Manet’s submissions to the Salon of 1864 were again condemned by critics, who found errors of perspective in his Incident at a Bullfight (fragments of which are now at the National Gallery of Art, Washington, D.C., and the Frick Collection, New York) and a lack of decorum in The Dead Christ with Angels (29.100.51). The latter picture, in particular, was denounced for its realistic touches, such as the cadaverous body of Christ and the seemingly human angels. It was argued that the painting lacked any sense of spirituality; the figure of the battered Christ was said to more closely resemble the body of a dead coal miner than the son of God.

Despite his efforts, Manet’s modern scenes remained a target of criticism throughout the decade. Olympia (Musée d’Orsay, Paris) was considered the most shocking work in the 1865 Salon. Its debt to Titian‘s Venus of Urbino (Gallerie degli Uffizi, Florence) only accentuated the wide gulf of public opinion vis-à-vis a reclining nude woman as subject matter: a goddess was perfectly acceptable, but a contemporary prostitute awaiting her client was not.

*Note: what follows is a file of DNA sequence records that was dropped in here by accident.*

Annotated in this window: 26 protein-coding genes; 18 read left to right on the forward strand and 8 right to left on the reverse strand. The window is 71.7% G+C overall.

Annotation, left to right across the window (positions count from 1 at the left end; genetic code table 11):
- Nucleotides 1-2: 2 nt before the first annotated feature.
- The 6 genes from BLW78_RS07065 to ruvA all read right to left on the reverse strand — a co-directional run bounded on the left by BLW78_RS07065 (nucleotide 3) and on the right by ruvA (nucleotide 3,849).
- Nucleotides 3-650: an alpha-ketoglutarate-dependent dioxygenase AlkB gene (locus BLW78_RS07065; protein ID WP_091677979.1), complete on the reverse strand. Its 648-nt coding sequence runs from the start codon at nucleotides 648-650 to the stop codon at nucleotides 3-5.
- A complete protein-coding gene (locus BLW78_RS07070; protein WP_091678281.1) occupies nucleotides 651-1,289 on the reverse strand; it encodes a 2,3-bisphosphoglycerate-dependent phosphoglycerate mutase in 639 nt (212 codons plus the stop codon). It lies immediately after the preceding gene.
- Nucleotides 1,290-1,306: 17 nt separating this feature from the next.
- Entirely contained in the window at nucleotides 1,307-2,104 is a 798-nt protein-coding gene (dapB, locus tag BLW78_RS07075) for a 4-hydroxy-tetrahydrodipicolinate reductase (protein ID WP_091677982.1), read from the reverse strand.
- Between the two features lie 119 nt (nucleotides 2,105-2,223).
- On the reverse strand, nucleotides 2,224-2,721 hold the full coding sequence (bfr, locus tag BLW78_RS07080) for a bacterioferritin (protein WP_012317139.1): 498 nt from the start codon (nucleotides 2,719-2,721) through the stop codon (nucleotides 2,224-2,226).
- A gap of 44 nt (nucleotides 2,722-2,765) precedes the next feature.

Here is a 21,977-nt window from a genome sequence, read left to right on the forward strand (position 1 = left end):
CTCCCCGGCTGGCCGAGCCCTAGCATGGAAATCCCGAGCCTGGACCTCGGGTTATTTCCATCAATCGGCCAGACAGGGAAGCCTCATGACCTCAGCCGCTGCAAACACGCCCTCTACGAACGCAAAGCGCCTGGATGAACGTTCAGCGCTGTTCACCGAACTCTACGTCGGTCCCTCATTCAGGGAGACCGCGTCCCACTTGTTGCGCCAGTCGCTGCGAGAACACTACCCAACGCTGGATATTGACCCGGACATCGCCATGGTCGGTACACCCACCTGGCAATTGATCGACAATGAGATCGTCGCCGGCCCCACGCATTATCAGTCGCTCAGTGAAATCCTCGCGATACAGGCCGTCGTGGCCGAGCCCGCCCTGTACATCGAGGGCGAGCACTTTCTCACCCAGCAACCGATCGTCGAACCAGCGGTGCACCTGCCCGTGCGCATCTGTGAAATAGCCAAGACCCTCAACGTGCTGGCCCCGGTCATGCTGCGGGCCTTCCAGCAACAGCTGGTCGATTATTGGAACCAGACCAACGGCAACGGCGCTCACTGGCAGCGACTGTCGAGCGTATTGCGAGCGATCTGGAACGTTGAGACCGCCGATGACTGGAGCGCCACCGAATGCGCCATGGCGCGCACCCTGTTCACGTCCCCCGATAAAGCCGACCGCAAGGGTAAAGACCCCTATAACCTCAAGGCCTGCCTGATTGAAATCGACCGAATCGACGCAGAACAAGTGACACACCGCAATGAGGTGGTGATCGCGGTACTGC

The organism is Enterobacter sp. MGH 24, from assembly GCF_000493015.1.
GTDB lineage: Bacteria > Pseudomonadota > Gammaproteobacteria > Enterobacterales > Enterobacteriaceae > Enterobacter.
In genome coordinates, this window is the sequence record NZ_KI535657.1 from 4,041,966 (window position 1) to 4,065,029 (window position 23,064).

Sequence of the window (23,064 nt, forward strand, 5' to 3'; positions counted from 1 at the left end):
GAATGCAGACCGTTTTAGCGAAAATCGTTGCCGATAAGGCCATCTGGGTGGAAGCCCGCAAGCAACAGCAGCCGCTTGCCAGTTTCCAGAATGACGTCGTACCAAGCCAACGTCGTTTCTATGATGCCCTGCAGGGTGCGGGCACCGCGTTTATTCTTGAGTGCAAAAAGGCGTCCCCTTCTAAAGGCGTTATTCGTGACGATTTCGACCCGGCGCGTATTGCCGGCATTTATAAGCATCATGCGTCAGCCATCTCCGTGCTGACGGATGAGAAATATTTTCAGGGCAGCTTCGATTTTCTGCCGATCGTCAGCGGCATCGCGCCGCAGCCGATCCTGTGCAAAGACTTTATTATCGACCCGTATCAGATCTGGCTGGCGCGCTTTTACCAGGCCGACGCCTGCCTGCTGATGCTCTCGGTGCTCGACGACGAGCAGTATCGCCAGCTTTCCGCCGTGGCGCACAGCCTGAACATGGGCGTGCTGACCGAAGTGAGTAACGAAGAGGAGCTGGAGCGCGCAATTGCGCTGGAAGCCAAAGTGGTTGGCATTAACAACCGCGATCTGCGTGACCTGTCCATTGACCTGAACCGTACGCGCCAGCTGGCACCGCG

Dejected by the critical response to his art, Manet traveled to Spain in August 1865. His interest in Spanish culture already had been apparent for years, with paintings such as The Spanish Singer, Mademoiselle V…, and Young Man in the Costume of a Majo. He garbed his studio models in Andalusian costumes and outfitted them with Spanish props, often in fanciful ways. For example, the left-handed model of The Spanish Singer (49.58.2) presses on nonexistent chords of a guitar strung for a right-handed player. A stereotypical Spanish still life rests next to his espadrille-clad feet. Similarly, Victorine Meurent, the female model of Mademoiselle V… (29.100.53), is shown wearing men’s clothes, as well as shoes that are impractical for a bullfighting ring. Stylistically, many of these paintings reveal a clear debt to the art of Velázquez and Goya.